No Maoist was waving a party flag, no landmines were going off, no militants surfaced to wave assault rifles at travellers. The deserted look of the 600-km stretch of highway from Kathmandu to Kakarbitta is a sign that Maoist fear has taken its toll but highway travel is not as treacherous as it is made out to be.
Because of curfews along the way, night buses have stopped services and instead ply only in daytime. Up until the dusty eastern border town of Kakarbitta recent visitors counted hardly 20 long-range buses.
Rumours and speculations spread unnecessary fear. People from Kathmandu should be told not to believe everything they hear about how dangerous road travel is, says Hari Lama, a truck driver, as he helps right a bus that went off the road.
Many drivers and residents along the highway believe that rumours, rather than actual Maoist attacks, are responsible for the empty highway. Such fear is natural but does this mean we totally stop using the roads altogether? asks Lama.
Frustration is highest among transport workers in Kakarbitta. The impact is really bad on our livelihood, says Bhadra Lal Puri, a porter at the bus station, who earns less than Rs 50 a day for unloading luggage. Until a few years back he used to make over Rs 300. When will people realise that the roads are not always dangerous? Why get scared because of a handful of incidents?
Indeed, a 14-hour drive towards the Far East is today an adventure marked more by anticipation than incident. The roads are wide and well-maintained, flanked by greenery on both sides and because there is so little traffic the speedometer hovers at 120 km/h. Families planting paddy and children grazing buffaloes wave at the isolated cars that pass through their villages. The monsoon has not yet destroyed the main roads, Krishna Bhir has been repaired and even the landslide-ravaged Mugling stretch is now less risky.
The only real hassle on the road comes not from the Maoists but from security checkpoints, of which we passed 25 between Kathmandu and Kakarbitta. Bus passengers have to get off with their hand bags and face the same questions over and over again. Security personnel are less strict about checking private cars and one learns quickly not to get too close to a security convoy or military jeep which are the main targets of rebel landmines.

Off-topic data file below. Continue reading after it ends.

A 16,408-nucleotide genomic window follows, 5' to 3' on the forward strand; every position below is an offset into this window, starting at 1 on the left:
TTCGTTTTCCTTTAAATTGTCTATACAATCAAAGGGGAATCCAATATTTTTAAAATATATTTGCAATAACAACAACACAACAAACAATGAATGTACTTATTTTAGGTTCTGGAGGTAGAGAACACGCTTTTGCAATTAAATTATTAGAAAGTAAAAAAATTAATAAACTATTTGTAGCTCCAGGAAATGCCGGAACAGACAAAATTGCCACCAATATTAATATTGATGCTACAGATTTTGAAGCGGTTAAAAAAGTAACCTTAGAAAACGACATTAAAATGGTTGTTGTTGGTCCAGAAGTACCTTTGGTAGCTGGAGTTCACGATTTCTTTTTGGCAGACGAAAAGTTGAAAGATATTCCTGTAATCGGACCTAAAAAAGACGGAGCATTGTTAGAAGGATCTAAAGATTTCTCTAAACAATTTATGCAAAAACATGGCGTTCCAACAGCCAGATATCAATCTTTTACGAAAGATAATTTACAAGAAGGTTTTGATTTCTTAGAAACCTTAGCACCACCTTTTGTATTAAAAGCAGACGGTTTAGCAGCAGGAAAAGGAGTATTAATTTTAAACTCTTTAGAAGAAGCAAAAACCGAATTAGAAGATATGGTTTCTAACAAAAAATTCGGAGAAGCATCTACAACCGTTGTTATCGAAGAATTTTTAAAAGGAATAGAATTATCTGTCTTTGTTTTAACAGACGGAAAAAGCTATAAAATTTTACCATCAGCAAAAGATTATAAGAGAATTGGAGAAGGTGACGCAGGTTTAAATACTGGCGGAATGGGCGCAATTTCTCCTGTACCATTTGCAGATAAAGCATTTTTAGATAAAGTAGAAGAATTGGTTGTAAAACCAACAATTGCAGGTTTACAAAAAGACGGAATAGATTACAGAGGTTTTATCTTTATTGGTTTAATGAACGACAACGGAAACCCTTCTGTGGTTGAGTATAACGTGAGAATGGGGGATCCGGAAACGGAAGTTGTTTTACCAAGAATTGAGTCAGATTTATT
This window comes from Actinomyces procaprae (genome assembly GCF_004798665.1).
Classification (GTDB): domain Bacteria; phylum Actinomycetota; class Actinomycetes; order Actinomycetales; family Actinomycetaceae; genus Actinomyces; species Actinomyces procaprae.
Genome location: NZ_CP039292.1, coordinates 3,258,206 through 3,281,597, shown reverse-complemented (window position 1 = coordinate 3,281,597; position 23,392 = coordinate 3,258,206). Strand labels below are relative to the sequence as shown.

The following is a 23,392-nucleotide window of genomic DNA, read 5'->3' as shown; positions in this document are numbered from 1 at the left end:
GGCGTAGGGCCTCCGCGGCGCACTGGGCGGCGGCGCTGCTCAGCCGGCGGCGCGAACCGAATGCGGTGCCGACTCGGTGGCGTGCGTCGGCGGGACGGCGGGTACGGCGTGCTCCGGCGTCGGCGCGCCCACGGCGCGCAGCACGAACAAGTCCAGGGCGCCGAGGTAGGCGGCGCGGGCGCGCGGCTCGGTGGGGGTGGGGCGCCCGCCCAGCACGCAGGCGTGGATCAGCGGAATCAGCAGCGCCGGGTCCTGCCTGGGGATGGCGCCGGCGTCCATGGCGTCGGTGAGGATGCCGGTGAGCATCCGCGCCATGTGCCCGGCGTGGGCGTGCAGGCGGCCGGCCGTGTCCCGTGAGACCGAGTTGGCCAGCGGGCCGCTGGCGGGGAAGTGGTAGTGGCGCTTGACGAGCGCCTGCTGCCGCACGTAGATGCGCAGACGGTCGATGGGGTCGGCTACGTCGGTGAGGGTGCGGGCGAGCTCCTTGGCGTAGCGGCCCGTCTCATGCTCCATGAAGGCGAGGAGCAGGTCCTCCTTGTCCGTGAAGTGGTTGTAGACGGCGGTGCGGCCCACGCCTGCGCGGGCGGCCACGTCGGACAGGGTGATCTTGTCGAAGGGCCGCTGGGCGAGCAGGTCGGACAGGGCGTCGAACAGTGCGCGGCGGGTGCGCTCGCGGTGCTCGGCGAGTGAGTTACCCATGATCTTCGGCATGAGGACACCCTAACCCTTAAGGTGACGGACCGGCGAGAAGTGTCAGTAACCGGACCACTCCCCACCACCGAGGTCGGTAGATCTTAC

Locals say there is no fear of Maoist attacks on the road, except during bandas. Last week on Monday, three jeeps were burnt in Barne in Jhapa but no one was killed in the arson carried out by Maoists against drivers who defied the banda called in Sunsari and Morang.
Bombing of buses does not happen much these days and even if it did, passengers will not be targeted, says Maya Rai in Sitapur, two hours from Kakarbitta. Rai has closed down her eatery because of slow business and is now involved in community development work.
Fewer vehicles plying the road has crippled local economy. Many restaurants, groceries and lodges along the highway are bolted. Out here we are already used to tense situations, that prepare us for anything, explains Rai as she joins around 50 other villagers to plant trees on a swath of denuded forest.
But the terrorist bombing of a bus in Chitwan in June and the wide media coverage it got spooked even intrepid travellers. Shop-owners along the highway in Chitwan saw a marked drop in traffic after that incident. But locals have taken it in their stride, says editor of Chitwan Post, Bhaskar Aryal. People are cautious but the incident has perhaps made them more prepared.
For now, the real danger along the East-West Highway is not of a Maoist ambush but accidents caused by speeding. There are numerous carcasses of buses and trucks lying upside down along the side of the highway. In many cases, drivers had fallen asleep behind the wheel.
Taxi driver Shanker Gurung nodded off on the Mechi Highway recently and survived a high-speed collision with a roadside tree. He says: That is the only real danger around here, falling asleep at the wheel.